A friend* directed my attention to this Slate review of Marjorie Garber's The Use and Abuse of Literature by William Deresiewicz, which simultaneously inspired two thoughts:
- I love reading a good bitch-slap as much as the next girl, but this one was almost painful and if I were Garber, I'd have spent an hour on the floor of my bathroom clutching wads of toilet paper to my face as I wept uncontrollably and cursed the birth of all book reviewers. (On the other hand, Garber is a Harvard professor, and I'd think that Harvard professors are made of sterner stuff than bloggers. Plus, all press is good press in the publishing industry.)
- The points that Deresiewicz highlight as major weaknesses in Garber's arguments touch a nerve with my own problems with the study of literature
Other than the question of finances and general usefulness of a graduate degree in literature, one of the main reasons I did not further my education in literature was that, from what I've observed, grad students are forced to study "literary studies" rather than "literature"; they read and align themselves with schools of "literary criticism" rather than focusing on the literature itself.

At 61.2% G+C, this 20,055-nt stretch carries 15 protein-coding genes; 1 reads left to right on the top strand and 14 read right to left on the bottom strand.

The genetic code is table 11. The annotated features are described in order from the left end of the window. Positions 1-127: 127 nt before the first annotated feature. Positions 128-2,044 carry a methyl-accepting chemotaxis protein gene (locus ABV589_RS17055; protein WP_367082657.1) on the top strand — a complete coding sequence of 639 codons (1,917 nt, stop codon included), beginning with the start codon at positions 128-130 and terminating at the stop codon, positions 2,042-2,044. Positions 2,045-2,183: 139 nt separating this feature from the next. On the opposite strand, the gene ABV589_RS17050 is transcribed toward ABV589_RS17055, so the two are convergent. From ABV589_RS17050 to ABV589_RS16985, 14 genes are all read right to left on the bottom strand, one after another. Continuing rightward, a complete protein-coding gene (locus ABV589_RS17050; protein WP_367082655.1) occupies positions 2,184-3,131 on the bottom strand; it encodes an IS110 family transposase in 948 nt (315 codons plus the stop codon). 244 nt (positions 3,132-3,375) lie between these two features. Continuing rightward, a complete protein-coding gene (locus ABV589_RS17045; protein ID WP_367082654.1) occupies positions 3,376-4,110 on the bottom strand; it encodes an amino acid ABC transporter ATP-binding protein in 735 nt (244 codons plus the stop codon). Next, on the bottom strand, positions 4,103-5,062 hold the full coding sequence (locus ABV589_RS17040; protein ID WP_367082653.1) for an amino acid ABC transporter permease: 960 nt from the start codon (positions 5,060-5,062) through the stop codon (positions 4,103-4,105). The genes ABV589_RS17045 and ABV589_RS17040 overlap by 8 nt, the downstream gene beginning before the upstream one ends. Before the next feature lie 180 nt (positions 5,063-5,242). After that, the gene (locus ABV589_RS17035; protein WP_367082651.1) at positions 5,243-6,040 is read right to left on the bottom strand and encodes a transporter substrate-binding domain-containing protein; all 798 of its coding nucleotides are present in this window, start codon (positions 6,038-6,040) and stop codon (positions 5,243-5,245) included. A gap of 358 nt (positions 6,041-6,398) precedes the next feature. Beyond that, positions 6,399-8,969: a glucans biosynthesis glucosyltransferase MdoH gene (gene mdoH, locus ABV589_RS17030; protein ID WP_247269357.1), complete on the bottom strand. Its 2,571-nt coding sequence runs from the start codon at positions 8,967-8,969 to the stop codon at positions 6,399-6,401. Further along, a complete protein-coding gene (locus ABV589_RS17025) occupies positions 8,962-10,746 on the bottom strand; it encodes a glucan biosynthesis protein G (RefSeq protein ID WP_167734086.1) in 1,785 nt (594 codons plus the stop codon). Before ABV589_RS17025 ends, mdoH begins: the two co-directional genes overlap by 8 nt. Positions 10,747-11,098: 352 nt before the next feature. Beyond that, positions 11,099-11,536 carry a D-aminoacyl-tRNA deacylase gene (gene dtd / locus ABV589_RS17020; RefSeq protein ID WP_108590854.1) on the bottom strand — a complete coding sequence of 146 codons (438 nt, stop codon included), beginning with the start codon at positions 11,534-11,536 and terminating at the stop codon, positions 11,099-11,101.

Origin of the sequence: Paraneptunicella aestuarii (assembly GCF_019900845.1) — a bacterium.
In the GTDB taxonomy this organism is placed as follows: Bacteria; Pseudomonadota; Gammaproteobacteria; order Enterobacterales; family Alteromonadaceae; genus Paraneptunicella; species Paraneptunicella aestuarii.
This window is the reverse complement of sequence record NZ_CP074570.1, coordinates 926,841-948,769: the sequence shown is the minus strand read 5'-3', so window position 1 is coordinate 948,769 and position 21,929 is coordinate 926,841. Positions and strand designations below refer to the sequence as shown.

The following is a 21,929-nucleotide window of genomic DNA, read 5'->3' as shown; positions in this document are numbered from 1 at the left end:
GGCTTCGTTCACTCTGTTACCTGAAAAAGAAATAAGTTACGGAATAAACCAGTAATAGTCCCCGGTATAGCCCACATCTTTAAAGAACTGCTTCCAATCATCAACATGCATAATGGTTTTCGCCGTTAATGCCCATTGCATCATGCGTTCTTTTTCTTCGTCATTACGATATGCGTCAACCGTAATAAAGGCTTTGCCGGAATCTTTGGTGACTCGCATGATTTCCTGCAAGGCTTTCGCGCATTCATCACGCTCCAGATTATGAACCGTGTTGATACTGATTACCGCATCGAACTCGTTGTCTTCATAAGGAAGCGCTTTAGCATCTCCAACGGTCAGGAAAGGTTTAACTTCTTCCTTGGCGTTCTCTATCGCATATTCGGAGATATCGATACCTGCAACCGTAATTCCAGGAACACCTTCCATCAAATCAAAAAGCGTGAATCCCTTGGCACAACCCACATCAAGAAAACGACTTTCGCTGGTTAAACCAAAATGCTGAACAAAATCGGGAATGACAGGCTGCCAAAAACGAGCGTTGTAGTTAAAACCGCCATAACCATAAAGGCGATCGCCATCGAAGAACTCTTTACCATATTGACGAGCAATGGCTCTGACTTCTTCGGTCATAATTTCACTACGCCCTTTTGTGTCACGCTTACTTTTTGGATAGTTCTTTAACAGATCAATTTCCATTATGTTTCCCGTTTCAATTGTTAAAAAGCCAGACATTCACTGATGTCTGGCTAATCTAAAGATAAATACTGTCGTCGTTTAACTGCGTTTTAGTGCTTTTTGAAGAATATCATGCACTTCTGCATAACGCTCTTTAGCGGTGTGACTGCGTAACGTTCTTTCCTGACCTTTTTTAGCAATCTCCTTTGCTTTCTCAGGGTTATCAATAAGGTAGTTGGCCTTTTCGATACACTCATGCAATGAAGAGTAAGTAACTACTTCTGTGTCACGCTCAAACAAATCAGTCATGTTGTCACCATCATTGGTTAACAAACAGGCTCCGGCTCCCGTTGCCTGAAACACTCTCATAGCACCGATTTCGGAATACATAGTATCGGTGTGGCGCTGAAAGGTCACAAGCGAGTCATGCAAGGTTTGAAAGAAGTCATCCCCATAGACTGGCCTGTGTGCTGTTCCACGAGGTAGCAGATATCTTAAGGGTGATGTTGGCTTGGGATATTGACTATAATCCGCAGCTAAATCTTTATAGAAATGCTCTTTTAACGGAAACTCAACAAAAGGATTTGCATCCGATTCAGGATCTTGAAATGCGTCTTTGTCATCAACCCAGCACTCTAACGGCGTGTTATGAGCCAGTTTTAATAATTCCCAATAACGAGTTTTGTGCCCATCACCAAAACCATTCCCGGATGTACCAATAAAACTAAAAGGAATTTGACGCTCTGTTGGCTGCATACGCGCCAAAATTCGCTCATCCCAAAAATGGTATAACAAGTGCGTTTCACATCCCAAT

Deresiewicz makes much of Garber's thesis on why literature (or literary studies, rather) is good: "Is literature valuable because it feels good or because it's good for you? Her answer is, neither: It is valuable as a 'way of thinking.'" I, on the other hand, would argue that the answer to the question of pleasure vs. utility is "both." In fact, I'd say that a good piece of literature is like pineapple wrapped in bacon--it brings value while being wrapped in deliciousness that makes it more palatable. Part of the "value" of literature is that it offers new thoughts and new ways of thinking about things, all in a much more agreeable package than sitting through a boring lecture.
Of Garber's arguments, I can only say that, from what I can glean from this review, I'm still incredibly glad I didn't go to grad school.
*Shout-out ot Homero!